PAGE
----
The Texas State Board of Education, the governing body of education curriculum in the Lone Star State has decided students in public schools don’t need to learn about Hillary Clinton. The first woman nominated for President of the United States didn’t make the cut. Secretary Clinton has been eliminated from the history curriculum. This is no joke.
New curriculum standards will no longer require Texas high school students to learn about Hillary Clinton’s role as the first woman to be nominated for president by a major political party https://t.co/AysssutWvZ pic.twitter.com/GwAwn1ziLF
— Austin Statesman (@statesman) September 14, 2018
But Hillary is not alone. Students in Texas will no longer be required to learn about Republican Barry Goldwater either, according to the Austin American Statesman, the “first ethnically Jewish presidential candidate from a major party and is considered the progenitor of the modern conservative movement.” Adios Barry!
But the idiocy doesn’t end there. Helen Keller, you’re a goner too. Helen Keller!
This is not a joke:
As part of an effort to "streamline" the social studies curriculum in Texas public high schools, the State Board of Education will eliminate references of figures like Hillary Clinton and Helen Keller in history classes. https://t.co/1jVetg3NQm
— Cynthia López Cabán (@cynthia_lope) September 15, 2018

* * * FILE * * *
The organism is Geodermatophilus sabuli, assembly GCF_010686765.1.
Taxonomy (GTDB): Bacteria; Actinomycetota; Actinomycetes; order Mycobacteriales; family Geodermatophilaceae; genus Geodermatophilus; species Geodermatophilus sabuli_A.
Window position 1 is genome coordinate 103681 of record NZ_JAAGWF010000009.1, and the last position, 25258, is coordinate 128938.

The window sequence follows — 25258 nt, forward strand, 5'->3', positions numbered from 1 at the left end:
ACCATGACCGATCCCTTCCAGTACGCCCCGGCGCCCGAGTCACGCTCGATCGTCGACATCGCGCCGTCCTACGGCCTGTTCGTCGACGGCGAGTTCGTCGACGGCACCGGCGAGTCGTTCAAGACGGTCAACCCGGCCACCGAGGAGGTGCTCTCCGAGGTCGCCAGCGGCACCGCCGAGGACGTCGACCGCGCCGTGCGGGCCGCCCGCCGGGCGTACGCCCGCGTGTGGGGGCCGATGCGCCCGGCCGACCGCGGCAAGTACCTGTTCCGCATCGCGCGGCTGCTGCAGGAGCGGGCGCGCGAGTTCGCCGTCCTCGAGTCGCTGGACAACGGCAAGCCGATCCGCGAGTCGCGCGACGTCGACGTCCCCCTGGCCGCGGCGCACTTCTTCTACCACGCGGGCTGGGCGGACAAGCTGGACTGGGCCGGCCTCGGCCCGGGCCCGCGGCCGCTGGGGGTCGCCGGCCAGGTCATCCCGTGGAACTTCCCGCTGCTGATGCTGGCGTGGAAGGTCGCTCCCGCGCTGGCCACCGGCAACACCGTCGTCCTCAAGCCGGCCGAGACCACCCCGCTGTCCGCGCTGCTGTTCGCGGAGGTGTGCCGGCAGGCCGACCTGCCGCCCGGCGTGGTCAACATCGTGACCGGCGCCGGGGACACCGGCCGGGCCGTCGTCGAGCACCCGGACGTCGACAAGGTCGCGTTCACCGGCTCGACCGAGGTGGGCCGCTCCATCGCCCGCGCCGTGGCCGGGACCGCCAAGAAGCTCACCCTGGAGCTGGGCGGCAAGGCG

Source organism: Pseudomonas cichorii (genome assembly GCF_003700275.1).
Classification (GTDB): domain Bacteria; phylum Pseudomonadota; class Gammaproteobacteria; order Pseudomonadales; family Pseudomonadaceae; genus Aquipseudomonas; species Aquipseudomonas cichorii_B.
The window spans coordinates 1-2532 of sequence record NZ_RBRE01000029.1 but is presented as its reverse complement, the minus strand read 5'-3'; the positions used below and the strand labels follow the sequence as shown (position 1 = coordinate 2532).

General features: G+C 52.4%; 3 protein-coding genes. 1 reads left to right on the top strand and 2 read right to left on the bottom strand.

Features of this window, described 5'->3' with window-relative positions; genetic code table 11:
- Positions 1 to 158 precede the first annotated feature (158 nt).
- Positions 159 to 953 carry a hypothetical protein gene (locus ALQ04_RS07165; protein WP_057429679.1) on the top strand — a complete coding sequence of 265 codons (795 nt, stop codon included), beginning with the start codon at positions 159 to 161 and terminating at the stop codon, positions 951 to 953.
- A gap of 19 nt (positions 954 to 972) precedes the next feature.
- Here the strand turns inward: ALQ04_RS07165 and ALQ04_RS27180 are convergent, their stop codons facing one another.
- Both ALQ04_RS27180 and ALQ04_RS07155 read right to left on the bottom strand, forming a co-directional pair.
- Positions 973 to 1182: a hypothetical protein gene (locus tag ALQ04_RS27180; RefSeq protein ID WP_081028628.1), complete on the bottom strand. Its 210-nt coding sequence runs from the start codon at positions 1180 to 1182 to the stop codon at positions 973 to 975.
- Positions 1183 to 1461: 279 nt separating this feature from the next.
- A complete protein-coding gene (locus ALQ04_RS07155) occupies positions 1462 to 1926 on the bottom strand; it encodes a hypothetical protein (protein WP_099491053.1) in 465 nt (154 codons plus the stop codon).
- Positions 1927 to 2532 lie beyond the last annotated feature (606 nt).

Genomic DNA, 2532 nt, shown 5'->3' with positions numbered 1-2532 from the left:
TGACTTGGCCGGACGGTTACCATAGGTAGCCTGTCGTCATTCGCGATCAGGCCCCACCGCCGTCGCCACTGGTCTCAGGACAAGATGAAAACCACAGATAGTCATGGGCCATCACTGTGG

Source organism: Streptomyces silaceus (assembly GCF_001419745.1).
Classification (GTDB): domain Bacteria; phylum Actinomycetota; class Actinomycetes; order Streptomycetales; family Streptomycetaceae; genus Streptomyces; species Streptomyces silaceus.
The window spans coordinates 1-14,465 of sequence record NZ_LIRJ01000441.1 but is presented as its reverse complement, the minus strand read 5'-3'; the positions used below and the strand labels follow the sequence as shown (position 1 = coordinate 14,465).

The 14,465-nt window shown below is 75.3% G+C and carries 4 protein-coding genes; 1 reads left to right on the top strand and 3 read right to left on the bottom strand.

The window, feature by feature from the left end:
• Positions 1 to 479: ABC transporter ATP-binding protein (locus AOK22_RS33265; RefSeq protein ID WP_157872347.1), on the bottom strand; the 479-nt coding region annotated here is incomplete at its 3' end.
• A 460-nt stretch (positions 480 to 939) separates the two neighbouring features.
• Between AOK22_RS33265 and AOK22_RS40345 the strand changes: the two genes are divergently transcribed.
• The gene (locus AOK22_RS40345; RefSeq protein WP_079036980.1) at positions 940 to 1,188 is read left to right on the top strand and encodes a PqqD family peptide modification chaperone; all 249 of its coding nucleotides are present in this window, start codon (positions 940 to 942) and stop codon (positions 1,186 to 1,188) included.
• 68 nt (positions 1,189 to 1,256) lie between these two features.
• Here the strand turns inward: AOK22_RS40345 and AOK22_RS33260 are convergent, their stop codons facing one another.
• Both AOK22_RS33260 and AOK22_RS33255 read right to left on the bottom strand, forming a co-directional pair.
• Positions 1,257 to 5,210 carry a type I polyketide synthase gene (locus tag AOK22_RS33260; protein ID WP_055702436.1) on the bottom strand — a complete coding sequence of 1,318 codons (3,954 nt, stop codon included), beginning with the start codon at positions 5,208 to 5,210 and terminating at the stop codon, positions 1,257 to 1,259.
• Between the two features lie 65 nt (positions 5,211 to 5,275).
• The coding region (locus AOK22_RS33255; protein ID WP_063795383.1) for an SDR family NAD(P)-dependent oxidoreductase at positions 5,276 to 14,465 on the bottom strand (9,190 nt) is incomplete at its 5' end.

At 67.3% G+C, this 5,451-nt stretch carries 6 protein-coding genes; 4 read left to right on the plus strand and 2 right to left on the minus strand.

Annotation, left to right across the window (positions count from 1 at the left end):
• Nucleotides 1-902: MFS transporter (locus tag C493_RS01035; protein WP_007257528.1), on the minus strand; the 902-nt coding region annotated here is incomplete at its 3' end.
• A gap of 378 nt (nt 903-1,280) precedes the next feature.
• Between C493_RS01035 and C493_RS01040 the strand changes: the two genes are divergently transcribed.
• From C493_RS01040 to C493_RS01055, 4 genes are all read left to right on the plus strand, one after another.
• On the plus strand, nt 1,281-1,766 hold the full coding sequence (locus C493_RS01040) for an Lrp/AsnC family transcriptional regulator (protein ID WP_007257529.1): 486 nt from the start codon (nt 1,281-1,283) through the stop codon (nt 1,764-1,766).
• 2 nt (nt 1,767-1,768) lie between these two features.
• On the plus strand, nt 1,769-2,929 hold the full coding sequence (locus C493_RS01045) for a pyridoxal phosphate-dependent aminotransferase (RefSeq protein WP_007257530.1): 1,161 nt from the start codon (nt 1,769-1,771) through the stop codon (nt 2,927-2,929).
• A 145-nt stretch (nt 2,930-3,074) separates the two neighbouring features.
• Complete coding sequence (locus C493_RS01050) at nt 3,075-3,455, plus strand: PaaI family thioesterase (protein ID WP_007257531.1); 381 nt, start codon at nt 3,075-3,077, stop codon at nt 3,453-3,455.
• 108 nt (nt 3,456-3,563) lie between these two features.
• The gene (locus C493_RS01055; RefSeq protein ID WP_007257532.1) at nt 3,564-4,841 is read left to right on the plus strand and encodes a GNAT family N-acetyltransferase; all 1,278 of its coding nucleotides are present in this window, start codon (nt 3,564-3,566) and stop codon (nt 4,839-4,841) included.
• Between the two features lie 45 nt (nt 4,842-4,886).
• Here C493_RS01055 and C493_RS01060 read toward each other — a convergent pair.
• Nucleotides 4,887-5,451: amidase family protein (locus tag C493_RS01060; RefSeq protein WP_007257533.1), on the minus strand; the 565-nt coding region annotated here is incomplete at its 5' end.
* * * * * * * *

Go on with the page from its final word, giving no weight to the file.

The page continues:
The recommendations from the Republican-dominated board are not final. That vote comes in November. The move is an attempt to “streamline” the social studies curriculum in Texas.
The Dallas Morning News spoke with two teachers who sat on a group of board-nominated volunteers that made the recommendations, which the board can accept or reject. Both said the state requires students to learn too many historical figures, so the kids fall back on rote memorization of dates and names instead of real learning.
That 15-member volunteer work group came up with a rubric for grading every historical figure to find of who is “essential” to learn and who wasn’t. They asked questions like, Did the person trigger a watershed change? Was the person from an underrepresented group? Will their impact stand the test of time?
Out of 20 points, Keller scored a 7. Out of 21 points, Clinton scored a 5.